For many people across the world, the thought of working in the trades industries is nothing short of unbearable. The amount of physicality involved, not to mention contending with often-harsh environments and dirtied practises, leaves them thankful they can go to a comfortable job behind a desk in an air-conditioned office.
But are they really happy? Do they find the same satisfaction in their efforts than they would seeing a tangible good or service provided? Are they liberated by the sense of autonomy and self-control that comes with running their own business?
In this blog, the team at Skill Certified Australia explore how being a tradie could actually make you far happier than other professions.
Society has slowly built upon stereotypes and outdated presumptions that, to work in the trades industries, a person must be either under-educated or less ambitious than their counterparts in more ‘professional’ occupations, such as doctors, lawyers, and accountants. But one’s occupation should never be a reflection of their intelligence, merely – if they’re lucky – their vocation, or at least interests. We have all encountered wise tradies and moronic professionals, and both lines of work have mundane and complicated aspects that demand ingenuity to overcome. When our peers and family pressure us into professions purely because they are ‘more respected’ than others, and not necessarily because we enjoy them, then it is hardly going to bring us more happiness.
Earnings & Freedom
With the last point in mind, it is hard to imagine how choosing a profession over a trade purely based on ‘respect’ is a ‘smart’ choice for your future. Professions are overly saturated, meaning newcomers are forced to work long stints as interns, then longer hours with low pay (if they are lucky enough to even secure a position), and must wait years before they have any semblance of self-control and lucrative payment strategies. Tradies, on the other hand, complete their apprenticeships and move into industries that are crying out for workers, earning them comparatively more, while also having the option to work at their own pace.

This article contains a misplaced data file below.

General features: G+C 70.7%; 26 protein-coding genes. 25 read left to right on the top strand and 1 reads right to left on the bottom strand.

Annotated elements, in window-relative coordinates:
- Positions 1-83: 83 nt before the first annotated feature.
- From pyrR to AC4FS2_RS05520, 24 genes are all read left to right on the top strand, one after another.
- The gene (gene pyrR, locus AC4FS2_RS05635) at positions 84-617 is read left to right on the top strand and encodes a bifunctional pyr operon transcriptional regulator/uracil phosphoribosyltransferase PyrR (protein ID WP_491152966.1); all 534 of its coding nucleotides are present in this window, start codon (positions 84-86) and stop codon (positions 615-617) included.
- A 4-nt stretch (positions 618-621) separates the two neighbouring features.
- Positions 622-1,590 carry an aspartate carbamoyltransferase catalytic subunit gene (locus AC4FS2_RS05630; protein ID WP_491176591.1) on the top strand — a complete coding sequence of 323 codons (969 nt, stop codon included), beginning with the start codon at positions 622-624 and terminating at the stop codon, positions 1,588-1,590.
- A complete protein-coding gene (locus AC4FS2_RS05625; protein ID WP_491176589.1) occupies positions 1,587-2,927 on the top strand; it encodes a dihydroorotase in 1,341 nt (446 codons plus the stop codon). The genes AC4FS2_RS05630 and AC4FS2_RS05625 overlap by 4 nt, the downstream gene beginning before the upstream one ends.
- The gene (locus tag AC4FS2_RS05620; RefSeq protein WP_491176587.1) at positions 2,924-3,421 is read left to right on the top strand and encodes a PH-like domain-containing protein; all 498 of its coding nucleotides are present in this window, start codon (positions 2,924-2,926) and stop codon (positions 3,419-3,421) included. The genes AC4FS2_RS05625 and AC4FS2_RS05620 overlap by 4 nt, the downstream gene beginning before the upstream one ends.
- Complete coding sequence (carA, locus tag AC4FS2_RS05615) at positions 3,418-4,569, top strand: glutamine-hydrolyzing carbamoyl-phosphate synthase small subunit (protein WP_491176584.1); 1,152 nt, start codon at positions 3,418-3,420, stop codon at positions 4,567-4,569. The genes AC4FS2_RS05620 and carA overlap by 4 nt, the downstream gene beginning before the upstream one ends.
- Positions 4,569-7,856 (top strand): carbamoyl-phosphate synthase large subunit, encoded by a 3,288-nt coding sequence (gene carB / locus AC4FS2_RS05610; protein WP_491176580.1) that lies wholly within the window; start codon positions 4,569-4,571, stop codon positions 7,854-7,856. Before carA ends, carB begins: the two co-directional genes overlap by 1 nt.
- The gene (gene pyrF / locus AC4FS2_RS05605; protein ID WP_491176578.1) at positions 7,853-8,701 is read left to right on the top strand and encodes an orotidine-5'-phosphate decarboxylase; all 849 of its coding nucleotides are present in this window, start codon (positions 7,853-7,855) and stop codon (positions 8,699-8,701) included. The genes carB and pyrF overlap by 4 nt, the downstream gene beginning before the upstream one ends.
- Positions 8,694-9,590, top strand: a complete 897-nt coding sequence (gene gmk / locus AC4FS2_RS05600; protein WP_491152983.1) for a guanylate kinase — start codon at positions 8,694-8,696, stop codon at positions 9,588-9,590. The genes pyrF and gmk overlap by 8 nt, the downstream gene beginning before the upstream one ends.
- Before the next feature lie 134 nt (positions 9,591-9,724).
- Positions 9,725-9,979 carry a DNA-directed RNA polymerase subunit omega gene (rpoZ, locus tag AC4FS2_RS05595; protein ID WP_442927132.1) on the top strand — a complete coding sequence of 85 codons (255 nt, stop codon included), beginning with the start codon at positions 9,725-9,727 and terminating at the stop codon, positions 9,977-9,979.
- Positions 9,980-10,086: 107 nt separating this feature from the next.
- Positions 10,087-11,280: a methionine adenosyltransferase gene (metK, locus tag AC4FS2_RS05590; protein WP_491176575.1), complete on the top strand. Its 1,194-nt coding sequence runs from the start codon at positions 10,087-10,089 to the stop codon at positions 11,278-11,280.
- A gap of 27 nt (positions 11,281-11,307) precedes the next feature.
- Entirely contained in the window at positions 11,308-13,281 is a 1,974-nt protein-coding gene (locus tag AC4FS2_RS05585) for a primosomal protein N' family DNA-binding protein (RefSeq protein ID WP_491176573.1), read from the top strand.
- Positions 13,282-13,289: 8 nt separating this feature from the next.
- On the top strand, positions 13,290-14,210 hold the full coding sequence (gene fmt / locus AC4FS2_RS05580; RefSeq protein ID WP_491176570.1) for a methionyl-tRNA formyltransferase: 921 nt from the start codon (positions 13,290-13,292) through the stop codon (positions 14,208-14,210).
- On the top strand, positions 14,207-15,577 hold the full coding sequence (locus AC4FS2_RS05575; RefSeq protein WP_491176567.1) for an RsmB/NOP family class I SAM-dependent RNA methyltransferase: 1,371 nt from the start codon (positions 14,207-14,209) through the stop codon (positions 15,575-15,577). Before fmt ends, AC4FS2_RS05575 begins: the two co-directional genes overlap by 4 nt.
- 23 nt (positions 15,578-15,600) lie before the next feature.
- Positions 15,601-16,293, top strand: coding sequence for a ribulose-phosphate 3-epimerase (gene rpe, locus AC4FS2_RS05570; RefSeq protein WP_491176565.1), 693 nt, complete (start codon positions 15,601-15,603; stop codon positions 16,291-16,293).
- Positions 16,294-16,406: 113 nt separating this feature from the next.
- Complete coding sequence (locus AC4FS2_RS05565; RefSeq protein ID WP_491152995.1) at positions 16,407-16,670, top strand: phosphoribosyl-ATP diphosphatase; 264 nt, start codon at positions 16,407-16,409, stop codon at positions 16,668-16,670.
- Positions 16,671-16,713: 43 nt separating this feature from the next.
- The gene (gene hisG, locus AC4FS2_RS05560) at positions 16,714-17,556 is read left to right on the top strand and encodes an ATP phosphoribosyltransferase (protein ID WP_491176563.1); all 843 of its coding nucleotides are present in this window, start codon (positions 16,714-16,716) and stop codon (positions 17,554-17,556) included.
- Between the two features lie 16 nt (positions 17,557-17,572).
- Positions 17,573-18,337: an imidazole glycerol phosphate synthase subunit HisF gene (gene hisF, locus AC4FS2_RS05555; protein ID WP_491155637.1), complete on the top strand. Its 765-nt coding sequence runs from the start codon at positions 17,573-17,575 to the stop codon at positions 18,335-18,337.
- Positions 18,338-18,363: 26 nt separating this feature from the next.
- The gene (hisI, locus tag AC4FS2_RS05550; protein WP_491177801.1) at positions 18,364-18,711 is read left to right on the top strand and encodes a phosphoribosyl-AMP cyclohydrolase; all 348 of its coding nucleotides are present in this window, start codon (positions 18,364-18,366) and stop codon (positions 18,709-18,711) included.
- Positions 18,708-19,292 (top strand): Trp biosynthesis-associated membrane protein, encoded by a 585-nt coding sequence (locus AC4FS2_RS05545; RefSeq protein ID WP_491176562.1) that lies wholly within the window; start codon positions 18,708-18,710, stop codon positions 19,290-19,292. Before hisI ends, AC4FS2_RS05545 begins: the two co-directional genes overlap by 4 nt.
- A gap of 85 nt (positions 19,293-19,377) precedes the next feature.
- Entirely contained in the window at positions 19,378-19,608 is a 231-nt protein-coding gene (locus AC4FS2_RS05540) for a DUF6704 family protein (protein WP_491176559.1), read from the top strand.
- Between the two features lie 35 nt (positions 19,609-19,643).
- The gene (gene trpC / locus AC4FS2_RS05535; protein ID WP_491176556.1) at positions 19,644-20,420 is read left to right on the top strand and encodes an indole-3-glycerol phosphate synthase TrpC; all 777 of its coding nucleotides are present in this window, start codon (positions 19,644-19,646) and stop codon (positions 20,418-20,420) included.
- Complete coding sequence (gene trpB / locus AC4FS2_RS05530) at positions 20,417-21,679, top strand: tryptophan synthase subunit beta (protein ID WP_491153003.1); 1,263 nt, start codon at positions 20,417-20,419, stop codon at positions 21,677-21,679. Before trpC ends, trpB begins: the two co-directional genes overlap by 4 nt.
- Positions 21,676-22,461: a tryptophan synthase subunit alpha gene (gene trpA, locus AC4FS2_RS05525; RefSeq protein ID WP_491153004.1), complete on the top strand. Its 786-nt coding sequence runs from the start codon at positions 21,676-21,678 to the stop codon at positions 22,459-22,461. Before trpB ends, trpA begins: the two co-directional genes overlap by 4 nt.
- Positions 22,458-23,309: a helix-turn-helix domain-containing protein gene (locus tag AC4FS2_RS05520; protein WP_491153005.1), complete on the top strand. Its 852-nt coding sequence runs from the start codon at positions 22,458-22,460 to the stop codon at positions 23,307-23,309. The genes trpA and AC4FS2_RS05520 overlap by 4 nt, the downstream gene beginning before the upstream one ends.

It is rare for those in a profession to find direct benefit in their work, and thereby feel satisfaction from their efforts. Especially for those in lower level positions within accounting companies, law firms and other professional workplaces, it can become very easy to feel like an insignificant cog in a greater machine, barely making an impact or providing a service to the world. Those working in a trade, however, can see the result of their efforts right from the start, and are frequently rewarded with the sense that they are making a difference in their clients’ lives.